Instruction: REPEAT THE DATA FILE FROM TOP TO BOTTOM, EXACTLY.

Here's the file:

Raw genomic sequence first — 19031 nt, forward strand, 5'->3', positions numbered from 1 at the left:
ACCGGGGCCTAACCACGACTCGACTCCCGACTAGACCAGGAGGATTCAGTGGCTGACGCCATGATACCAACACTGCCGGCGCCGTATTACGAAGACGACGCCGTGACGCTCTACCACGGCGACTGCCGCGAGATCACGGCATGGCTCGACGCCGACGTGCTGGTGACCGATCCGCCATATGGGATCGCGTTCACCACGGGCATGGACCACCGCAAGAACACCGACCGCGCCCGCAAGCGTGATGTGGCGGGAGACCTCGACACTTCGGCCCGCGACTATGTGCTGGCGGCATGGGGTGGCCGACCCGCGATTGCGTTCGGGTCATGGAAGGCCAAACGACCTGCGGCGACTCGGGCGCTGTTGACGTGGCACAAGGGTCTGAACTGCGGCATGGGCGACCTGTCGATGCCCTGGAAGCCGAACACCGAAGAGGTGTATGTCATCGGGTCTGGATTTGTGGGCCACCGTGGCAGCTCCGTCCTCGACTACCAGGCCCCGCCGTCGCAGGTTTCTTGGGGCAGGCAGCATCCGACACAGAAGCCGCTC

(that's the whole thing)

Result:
Raw genomic sequence first — 19031 nt, forward strand, 5'->3', positions numbered from 1 at the left:
ACCGGGGCCTAACCACGACTCGACTCCCGACTAGACCAGGAGGATTCAGTGGCTGACGCCATGATACCAACACTGCCGGCGCCGTATTACGAAGACGACGCCGTGACGCTCTACCACGGCGACTGCCGCGAGATCACGGCATGGCTCGACGCCGACGTGCTGGTGACCGATCCGCCATATGGGATCGCGTTCACCACGGGCATGGACCACCGCAAGAACACCGACCGCGCCCGCAAGCGTGATGTGGCGGGAGACCTCGACACTTCGGCCCGCGACTATGTGCTGGCGGCATGGGGTGGCCGACCCGCGATTGCGTTCGGGTCATGGAAGGCCAAACGACCTGCGGCGACTCGGGCGCTGTTGACGTGGCACAAGGGTCTGAACTGCGGCATGGGCGACCTGTCGATGCCCTGGAAGCCGAACACCGAAGAGGTGTATGTCATCGGGTCTGGATTTGTGGGCCACCGTGGCAGCTCCGTCCTCGACTACCAGGCCCCGCCGTCGCAGGTTTCTTGGGGCAGGCAGCATCCGACACAGAAGCCGCTC